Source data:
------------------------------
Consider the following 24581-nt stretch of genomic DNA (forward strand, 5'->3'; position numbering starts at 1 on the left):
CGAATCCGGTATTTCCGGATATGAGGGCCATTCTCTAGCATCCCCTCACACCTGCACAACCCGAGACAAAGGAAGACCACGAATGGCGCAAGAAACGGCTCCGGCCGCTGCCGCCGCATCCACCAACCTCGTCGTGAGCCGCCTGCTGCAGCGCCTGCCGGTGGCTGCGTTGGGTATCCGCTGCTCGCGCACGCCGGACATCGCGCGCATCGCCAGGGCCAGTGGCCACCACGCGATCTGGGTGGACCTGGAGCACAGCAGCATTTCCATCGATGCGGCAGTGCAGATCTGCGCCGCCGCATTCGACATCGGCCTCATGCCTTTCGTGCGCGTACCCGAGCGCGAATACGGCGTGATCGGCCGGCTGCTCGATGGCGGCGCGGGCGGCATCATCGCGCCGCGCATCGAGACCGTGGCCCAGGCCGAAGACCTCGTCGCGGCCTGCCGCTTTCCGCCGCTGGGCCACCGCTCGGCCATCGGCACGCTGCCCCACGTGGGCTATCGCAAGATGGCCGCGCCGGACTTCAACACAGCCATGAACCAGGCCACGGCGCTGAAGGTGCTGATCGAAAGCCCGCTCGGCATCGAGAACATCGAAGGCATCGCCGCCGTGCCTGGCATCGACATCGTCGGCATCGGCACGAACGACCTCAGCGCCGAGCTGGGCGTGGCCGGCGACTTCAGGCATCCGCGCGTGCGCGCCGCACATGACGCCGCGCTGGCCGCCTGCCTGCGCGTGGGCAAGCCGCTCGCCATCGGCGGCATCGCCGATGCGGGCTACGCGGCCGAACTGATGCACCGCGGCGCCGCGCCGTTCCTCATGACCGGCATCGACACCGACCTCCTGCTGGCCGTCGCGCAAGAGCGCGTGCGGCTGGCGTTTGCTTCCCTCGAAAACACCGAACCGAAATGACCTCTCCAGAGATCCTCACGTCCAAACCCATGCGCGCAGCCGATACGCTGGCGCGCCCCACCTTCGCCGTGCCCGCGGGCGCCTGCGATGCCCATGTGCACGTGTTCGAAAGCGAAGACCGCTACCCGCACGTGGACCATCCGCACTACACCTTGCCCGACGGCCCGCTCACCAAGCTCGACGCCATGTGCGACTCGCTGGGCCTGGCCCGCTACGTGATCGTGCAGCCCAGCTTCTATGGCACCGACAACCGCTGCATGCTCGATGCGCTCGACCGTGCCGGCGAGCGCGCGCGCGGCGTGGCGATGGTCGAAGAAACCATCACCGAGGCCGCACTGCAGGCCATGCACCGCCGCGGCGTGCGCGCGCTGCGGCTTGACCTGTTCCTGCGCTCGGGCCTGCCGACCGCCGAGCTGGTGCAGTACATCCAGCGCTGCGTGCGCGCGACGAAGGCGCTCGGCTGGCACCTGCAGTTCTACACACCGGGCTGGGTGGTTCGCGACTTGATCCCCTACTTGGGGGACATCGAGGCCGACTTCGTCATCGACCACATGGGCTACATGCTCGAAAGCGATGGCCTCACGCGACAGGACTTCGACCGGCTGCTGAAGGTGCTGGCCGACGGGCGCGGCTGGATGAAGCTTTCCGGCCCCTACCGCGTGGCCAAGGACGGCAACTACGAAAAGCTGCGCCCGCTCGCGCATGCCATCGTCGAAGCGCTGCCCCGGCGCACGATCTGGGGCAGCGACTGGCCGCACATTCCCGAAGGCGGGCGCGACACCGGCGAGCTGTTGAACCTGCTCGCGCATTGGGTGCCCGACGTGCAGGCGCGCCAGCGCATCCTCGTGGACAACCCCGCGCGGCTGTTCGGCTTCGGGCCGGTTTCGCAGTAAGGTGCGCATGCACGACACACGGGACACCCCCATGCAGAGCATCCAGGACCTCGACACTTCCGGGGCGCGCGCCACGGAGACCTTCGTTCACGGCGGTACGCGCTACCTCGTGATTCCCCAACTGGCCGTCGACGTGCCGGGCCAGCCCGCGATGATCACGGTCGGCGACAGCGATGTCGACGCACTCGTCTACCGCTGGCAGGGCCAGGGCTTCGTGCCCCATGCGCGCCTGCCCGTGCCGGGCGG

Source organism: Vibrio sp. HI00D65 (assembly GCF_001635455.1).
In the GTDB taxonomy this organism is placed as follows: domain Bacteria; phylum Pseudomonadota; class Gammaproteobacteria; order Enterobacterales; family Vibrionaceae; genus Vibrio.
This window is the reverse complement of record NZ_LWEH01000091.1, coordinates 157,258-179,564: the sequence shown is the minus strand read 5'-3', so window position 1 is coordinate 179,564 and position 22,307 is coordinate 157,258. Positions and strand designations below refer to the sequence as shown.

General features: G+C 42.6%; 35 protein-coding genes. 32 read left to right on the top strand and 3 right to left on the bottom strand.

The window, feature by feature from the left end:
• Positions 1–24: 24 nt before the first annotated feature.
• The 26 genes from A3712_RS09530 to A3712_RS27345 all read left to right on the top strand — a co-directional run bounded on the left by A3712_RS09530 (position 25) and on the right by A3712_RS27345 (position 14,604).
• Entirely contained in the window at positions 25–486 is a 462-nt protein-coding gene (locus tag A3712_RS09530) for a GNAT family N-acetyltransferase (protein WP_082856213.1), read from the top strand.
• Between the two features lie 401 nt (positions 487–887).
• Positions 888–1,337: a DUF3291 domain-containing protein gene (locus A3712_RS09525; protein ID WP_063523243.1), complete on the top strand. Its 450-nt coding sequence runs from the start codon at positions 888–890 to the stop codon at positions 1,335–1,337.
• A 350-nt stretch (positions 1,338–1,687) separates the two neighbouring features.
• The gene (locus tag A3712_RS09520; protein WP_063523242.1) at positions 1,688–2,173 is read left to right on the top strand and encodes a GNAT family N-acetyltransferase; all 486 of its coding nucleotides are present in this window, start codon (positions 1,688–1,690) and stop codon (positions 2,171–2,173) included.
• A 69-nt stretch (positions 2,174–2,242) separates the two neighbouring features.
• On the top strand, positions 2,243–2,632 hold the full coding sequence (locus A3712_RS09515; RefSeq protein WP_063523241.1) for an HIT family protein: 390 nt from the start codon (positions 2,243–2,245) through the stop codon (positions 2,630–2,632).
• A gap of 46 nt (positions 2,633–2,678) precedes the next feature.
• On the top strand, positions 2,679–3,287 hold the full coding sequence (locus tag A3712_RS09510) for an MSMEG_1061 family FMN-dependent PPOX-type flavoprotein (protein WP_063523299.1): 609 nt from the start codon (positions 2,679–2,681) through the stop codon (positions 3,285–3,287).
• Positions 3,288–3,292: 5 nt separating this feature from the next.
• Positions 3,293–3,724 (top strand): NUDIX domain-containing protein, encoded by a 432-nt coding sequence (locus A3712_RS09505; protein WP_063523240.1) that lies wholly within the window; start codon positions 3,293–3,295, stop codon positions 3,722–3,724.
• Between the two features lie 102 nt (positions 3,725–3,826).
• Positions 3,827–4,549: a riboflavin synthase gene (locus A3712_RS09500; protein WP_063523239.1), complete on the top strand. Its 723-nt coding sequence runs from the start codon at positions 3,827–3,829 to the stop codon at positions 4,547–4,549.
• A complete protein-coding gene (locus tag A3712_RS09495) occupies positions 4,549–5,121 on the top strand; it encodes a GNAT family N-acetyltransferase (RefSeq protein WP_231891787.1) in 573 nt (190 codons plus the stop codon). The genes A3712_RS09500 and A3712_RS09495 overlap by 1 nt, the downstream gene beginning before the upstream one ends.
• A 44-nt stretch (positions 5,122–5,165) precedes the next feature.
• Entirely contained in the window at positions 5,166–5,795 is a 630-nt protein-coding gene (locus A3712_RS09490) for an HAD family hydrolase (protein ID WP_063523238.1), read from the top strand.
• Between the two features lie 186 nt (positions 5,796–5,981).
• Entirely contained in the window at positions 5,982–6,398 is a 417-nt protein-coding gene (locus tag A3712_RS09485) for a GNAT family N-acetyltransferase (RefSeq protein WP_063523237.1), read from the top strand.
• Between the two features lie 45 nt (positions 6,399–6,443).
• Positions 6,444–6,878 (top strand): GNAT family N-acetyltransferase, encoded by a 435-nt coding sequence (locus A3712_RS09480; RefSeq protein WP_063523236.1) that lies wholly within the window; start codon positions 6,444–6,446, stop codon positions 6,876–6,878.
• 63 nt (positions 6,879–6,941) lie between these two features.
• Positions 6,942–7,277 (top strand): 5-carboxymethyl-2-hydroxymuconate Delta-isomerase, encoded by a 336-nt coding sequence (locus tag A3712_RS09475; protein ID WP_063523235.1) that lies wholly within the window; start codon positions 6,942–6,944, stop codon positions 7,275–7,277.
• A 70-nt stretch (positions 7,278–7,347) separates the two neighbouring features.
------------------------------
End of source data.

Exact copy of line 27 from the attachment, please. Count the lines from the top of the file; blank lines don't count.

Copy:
• Entirely contained in the window at positions 5,982–6,398 is a 417-nt protein-coding gene (locus tag A3712_RS09485) for a GNAT family N-acetyltransferase (RefSeq protein WP_063523237.1), read from the top strand.